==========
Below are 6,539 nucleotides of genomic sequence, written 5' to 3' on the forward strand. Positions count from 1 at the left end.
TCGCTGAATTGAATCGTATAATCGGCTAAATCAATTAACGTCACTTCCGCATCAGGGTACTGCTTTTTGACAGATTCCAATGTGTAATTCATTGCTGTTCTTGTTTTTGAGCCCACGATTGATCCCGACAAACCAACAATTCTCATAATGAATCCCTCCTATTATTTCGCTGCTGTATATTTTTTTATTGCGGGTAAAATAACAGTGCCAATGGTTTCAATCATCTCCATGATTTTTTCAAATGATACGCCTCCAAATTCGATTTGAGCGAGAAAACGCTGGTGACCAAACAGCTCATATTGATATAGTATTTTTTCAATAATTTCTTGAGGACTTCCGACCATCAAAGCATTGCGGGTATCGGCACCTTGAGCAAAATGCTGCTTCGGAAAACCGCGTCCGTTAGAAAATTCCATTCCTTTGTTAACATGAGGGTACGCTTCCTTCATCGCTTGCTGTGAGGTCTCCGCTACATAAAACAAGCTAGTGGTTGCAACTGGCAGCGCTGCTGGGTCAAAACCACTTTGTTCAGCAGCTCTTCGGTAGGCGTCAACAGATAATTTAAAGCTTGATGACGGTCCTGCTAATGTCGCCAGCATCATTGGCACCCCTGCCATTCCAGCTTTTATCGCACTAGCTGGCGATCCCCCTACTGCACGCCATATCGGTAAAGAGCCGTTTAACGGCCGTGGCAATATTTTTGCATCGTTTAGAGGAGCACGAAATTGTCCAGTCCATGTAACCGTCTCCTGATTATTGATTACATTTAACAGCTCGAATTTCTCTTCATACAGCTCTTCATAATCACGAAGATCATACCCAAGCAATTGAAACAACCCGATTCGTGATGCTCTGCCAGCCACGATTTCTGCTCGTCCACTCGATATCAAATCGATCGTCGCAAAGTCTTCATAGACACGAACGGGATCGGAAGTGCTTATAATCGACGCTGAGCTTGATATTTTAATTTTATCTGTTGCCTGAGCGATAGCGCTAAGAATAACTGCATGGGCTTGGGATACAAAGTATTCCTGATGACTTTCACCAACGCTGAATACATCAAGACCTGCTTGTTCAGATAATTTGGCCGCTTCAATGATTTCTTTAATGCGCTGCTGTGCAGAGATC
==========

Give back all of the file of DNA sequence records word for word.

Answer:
Below are 6,539 nucleotides of genomic sequence, written 5' to 3' on the forward strand. Positions count from 1 at the left end.
TCGCTGAATTGAATCGTATAATCGGCTAAATCAATTAACGTCACTTCCGCATCAGGGTACTGCTTTTTGACAGATTCCAATGTGTAATTCATTGCTGTTCTTGTTTTTGAGCCCACGATTGATCCCGACAAACCAACAATTCTCATAATGAATCCCTCCTATTATTTCGCTGCTGTATATTTTTTTATTGCGGGTAAAATAACAGTGCCAATGGTTTCAATCATCTCCATGATTTTTTCAAATGATACGCCTCCAAATTCGATTTGAGCGAGAAAACGCTGGTGACCAAACAGCTCATATTGATATAGTATTTTTTCAATAATTTCTTGAGGACTTCCGACCATCAAAGCATTGCGGGTATCGGCACCTTGAGCAAAATGCTGCTTCGGAAAACCGCGTCCGTTAGAAAATTCCATTCCTTTGTTAACATGAGGGTACGCTTCCTTCATCGCTTGCTGTGAGGTCTCCGCTACATAAAACAAGCTAGTGGTTGCAACTGGCAGCGCTGCTGGGTCAAAACCACTTTGTTCAGCAGCTCTTCGGTAGGCGTCAACAGATAATTTAAAGCTTGATGACGGTCCTGCTAATGTCGCCAGCATCATTGGCACCCCTGCCATTCCAGCTTTTATCGCACTAGCTGGCGATCCCCCTACTGCACGCCATATCGGTAAAGAGCCGTTTAACGGCCGTGGCAATATTTTTGCATCGTTTAGAGGAGCACGAAATTGTCCAGTCCATGTAACCGTCTCCTGATTATTGATTACATTTAACAGCTCGAATTTCTCTTCATACAGCTCTTCATAATCACGAAGATCATACCCAAGCAATTGAAACAACCCGATTCGTGATGCTCTGCCAGCCACGATTTCTGCTCGTCCACTCGATATCAAATCGATCGTCGCAAAGTCTTCATAGACACGAACGGGATCGGAAGTGCTTATAATCGACGCTGAGCTTGATATTTTAATTTTATCTGTTGCCTGAGCGATAGCGCTAAGAATAACTGCATGGGCTTGGGATACAAAGTATTCCTGATGACTTTCACCAACGCTGAATACATCAAGACCTGCTTGTTCAGATAATTTGGCCGCTTCAATGATTTCTTTAATGCGCTGCTGTGCAGAGATC